forsale

Earlier this month, Football Hall of Fame member Shannon Sharpe gave perhaps the clearest summary of the Social Justice philosophy, as it relates to race, I have ever read.  In response to a fellow athlete’s call  (Dez Bryant) for a focus on individual responsibility and achievement, rather than a focus on systemic racism, Sharpe said the following:

Okay, so I’m supposed to hold me accountable for slavery? What about Reconstruction? What about the Jim Crow South? What about segregation? What about the violation of my civil rights and my voting rights? So who do I hold accountable for that?… Dez, I can’t get ahead if someone is constantly keeping me behind.” – Shannon Sharpe

 

Sharpe’s analysis comes in two parts.  The first part is his question about who he (or we) can hold accountable for slavery, Reconstruction, Jim Crow laws, and segregation, in other words, systemic racism.  The answer is he (or we) can hold accountable those who were responsible for slavery, Reconstruction, Jim Crow laws and segregation.  The people who inflicted slavery on their fellow human beings are responsible.  The community leaders (and followers) who inflicted Jim Crow laws and segregation on other citizens are responsible.  But those people aren’t around any more.  They are gone and have been for a long time.

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Politico’s Jack Shafer and Tucker Doherty demonstrate that the media bias to the left is a function not only of who journalists are, but where they are.  In “The Media Bubble Is Worse Than You Think, ” the authors point to the overwhelming shift from traditional newsprint and television to internet publishers as employers of journalists.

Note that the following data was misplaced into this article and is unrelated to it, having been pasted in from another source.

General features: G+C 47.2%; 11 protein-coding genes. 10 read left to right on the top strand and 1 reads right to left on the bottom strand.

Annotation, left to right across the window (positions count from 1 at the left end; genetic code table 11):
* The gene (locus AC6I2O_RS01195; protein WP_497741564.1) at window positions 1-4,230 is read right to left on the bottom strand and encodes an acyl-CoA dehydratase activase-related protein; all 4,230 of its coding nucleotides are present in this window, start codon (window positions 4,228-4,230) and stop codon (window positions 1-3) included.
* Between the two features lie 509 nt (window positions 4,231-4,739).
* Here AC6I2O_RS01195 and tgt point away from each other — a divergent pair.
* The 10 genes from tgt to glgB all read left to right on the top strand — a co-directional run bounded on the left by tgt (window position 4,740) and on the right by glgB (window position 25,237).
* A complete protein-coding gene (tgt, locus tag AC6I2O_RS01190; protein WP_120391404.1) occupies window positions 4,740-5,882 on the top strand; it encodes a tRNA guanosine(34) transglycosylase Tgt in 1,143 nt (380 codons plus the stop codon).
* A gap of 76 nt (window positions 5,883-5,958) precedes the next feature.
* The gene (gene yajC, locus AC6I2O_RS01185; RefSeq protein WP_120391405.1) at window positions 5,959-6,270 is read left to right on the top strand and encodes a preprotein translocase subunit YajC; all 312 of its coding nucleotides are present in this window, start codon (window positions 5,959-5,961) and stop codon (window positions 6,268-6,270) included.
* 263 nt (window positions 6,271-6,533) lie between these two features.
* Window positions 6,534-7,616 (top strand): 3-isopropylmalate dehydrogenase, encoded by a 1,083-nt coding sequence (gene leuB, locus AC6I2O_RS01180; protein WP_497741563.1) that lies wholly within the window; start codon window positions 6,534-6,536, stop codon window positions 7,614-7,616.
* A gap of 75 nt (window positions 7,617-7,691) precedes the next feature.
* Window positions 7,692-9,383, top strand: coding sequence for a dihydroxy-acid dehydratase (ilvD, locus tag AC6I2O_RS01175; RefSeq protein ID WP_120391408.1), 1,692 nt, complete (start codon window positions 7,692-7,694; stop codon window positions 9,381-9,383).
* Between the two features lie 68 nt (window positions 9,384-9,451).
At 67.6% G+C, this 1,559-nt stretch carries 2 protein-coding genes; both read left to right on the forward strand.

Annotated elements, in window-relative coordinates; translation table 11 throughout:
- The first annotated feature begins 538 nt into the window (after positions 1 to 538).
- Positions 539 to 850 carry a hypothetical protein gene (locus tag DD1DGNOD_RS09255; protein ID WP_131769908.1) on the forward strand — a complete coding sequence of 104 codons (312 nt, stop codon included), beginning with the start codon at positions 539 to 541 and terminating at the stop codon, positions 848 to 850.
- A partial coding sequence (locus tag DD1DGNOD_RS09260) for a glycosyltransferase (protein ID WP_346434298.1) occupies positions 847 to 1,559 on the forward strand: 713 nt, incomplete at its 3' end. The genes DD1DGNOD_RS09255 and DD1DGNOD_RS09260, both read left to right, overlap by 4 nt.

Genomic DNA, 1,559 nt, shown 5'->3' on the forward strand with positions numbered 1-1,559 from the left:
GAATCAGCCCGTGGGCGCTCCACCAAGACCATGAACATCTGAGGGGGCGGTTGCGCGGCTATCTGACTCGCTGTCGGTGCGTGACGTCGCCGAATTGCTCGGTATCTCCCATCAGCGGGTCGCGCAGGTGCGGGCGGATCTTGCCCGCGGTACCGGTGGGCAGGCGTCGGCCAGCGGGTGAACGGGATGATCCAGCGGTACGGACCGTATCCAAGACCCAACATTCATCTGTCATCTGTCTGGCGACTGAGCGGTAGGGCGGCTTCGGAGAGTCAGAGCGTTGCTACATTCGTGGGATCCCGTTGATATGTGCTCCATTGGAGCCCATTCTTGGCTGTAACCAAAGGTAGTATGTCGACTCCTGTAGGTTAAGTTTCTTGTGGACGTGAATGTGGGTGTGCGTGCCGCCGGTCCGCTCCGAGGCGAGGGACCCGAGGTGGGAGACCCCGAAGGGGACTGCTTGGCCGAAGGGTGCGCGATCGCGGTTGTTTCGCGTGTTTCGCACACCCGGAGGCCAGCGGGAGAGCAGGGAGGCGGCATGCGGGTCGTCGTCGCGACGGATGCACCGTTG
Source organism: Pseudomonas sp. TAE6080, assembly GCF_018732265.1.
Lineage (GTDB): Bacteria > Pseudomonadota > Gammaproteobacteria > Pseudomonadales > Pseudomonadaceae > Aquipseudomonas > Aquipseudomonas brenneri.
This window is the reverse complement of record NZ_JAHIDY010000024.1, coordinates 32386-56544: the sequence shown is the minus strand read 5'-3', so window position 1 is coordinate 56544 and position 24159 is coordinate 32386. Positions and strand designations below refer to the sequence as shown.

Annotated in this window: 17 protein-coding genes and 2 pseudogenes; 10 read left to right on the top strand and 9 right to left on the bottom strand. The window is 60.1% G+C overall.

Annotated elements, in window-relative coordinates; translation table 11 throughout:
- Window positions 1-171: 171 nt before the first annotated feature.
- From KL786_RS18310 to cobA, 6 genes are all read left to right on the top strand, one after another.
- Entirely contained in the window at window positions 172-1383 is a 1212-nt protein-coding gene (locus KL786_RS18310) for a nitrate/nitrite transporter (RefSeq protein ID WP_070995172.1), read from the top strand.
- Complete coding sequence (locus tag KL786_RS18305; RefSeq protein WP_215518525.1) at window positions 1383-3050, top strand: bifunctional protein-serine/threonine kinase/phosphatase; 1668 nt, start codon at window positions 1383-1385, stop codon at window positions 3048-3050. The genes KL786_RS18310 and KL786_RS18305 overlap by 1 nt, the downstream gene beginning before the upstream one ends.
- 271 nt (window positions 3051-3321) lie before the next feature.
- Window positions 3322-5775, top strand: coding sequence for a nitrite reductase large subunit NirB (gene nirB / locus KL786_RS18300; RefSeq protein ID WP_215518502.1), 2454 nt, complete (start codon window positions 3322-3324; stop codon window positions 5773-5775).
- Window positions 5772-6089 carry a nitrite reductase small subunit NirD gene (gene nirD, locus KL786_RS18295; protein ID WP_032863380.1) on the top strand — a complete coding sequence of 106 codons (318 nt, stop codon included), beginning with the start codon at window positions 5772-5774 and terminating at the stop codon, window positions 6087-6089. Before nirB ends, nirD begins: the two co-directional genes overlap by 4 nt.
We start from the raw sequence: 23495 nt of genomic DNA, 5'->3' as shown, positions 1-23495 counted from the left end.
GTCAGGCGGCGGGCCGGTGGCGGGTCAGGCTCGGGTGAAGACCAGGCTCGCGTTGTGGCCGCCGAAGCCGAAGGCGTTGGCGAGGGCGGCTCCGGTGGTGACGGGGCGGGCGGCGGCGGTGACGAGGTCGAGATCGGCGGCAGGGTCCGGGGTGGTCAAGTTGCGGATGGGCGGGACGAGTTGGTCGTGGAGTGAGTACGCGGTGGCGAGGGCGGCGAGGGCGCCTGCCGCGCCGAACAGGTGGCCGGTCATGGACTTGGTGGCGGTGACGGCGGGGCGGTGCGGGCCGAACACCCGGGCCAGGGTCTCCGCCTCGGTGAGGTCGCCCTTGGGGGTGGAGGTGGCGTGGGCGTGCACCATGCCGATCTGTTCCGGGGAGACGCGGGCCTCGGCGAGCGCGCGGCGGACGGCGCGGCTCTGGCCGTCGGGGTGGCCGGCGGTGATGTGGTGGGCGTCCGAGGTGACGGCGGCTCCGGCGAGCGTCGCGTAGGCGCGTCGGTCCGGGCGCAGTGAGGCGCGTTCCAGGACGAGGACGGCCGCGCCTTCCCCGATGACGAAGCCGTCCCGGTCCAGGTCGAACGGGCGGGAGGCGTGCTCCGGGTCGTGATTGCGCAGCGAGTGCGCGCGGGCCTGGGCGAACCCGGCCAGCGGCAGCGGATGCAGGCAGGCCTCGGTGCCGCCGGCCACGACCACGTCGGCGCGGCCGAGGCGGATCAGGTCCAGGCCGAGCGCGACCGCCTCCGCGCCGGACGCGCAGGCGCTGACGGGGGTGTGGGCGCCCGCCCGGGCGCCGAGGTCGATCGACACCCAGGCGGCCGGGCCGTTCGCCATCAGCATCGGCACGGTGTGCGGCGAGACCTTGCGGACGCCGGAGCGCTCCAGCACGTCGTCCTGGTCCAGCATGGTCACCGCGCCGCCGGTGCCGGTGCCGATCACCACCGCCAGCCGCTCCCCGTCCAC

This isn’t just a shift in medium. It’s also a shift in sociopolitics, and a radical one. Where newspaper jobs are spread nationwide, internet jobs are not: Today, 73 percent of all internet publishing jobs are concentrated in either the Boston-New York-Washington-Richmond corridor or the West Coast crescent that runs from Seattle to San Diego and on to Phoenix. The Chicagoland area, a traditional media center, captures 5 percent of the jobs, with a paltry 22 percent going to the rest of the country. And almost all the real growth of internet publishing is happening outside the heartland, in just a few urban counties, all places that voted for Clinton. So when your conservative friends use “media” as a synonym for “coastal” and “liberal,” they’re not far off the mark.

What makes their analysis so interesting is their application of social science techniques.  It’s hard to argue against media bias when the evidence is “data-driven” and statistically obvious.

You can read the full article here:  http://www.politico.com/magazine/story/2017/04/25/media-bubble-real-journalism-jobs-east-coast-215048

pericles

 

The conservative is concerned, first of all, with the regeneration of the spirit and character—with the perennial problem of the inner order of the soul, the restoration of the ethical understanding, and the religious sanction upon which any life worth living is founded. This is conservatism at its highest. – Russell Kirk

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church-fire

 

The church bombings in Egypt last week, on Palm Sunday, are sadly far from uncommon.  Raymond Ibrahim of PJ Media documents multiple attacks on Christian churches in Egypt, called for by the Muslim leaders of that country.  ISIS, of course, has targeted Christians in Syria, Iraq and other countries.  Persecution of Christians continues in Africa, Asia, South America and even in Europe.  A report by Release International predicts a rise in violence against Christians around the world.

 

It is always better to be safe and ridiculed than vulnerable and praised. – Victor Hanson Davis

The scholar provides a quick overview of what history has taught us about global war.  You can read his short essay here:  http://www.realclearpolitics.com/articles/2017/04/06/ancient_laws_modern_wars_133524.html